‘Something’ is without doubt one of the top ten Beatles songs and I’ll fight the man who says otherwise even if he has a perm. Purring with romance and sexiness is the ultimate gift that a lover could ask for. Oozing with a sense of ethereality the unfurling verses could give goosebumps to a blade of grass, and then there’s that middle eight that could knock the socks off of Gandhi.
Pattie Boyd was the benefactor of that loving gift, and it is perhaps indicative of the song’s pining clutch that it represents the dying embers of their relationship. As she writes in her memoir, “George wrote a song called ‘Something.’ He told me in a matter-of-fact way that he had written it for me. I thought it was beautiful and it turned out to be the most successful song he ever wrote, with more than 150 cover versions. George’s favourite version was the one by James Brown. Mine was the one by George Harrison, which he played to me in our kitchen.”
Despite the sadness of what she writes afterwards, it is always important to remember the beauty of the prelude in a relationship and not the final chapter. The vignette of Boyd being serenaded by Harrison in the kitchen is certainly the romantic image that I cling to when I listen to the track, albeit she adds: “But, in fact, by then our relationship was in trouble. Since a trip to the Maharishi Mahesh Yogi’s ashram in India in 1968, George had become obsessive about meditation. He was also sometimes withdrawn and depressed.”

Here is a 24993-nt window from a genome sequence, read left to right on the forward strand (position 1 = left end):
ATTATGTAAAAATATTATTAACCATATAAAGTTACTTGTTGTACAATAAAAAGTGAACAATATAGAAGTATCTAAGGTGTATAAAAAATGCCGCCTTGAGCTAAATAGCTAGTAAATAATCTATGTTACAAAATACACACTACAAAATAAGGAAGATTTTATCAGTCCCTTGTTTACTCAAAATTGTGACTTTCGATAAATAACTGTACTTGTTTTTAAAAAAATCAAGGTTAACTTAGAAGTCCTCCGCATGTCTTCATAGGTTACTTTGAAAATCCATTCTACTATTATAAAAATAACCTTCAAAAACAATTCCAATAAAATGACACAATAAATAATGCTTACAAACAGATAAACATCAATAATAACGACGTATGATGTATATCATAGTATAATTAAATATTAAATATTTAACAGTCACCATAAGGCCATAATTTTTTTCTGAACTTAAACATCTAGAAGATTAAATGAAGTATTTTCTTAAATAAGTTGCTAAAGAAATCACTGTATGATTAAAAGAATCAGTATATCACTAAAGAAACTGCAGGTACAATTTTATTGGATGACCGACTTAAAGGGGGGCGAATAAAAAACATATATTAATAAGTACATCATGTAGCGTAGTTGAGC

Nevertheless, the track is a beauteous ode to love and devotion, and that notion seemed to seep into Harrison over time. You see, prior to him writing the song, Harrison and Paul McCartney had been auditioning a young James Taylor for their Apple Records label. And his track ‘Something in the Way She Moves’ clearly had a sizeable subliminal influence on him.
As Taylor told Guitar World in 2021: “I felt hugely flattered. I had played this song for George and Paul as my audition, and I think it had just sort of stuck in his mind. But he didn’t realize that. I think all music is reiteration. I think we just pick stuff up and use it again. I mean, there are just 12 notes.” And as it happens, in a circle of fate, even Taylor’s own track contains a line from the 1964 Beatles song ‘I Feel Fine’.
As fate would have at Apple Records signed a superstar in James Taylor who would go on to sell more than 100 million records worldwide, and Harrison’s subliminally imbued ‘Something’ went on to be John Lennon’s favourite track from Abbey Road. But above all, we are all the benefactors of ‘The Quiet One’ borrowing a line to kickstart his lilting gem that still moves to this day.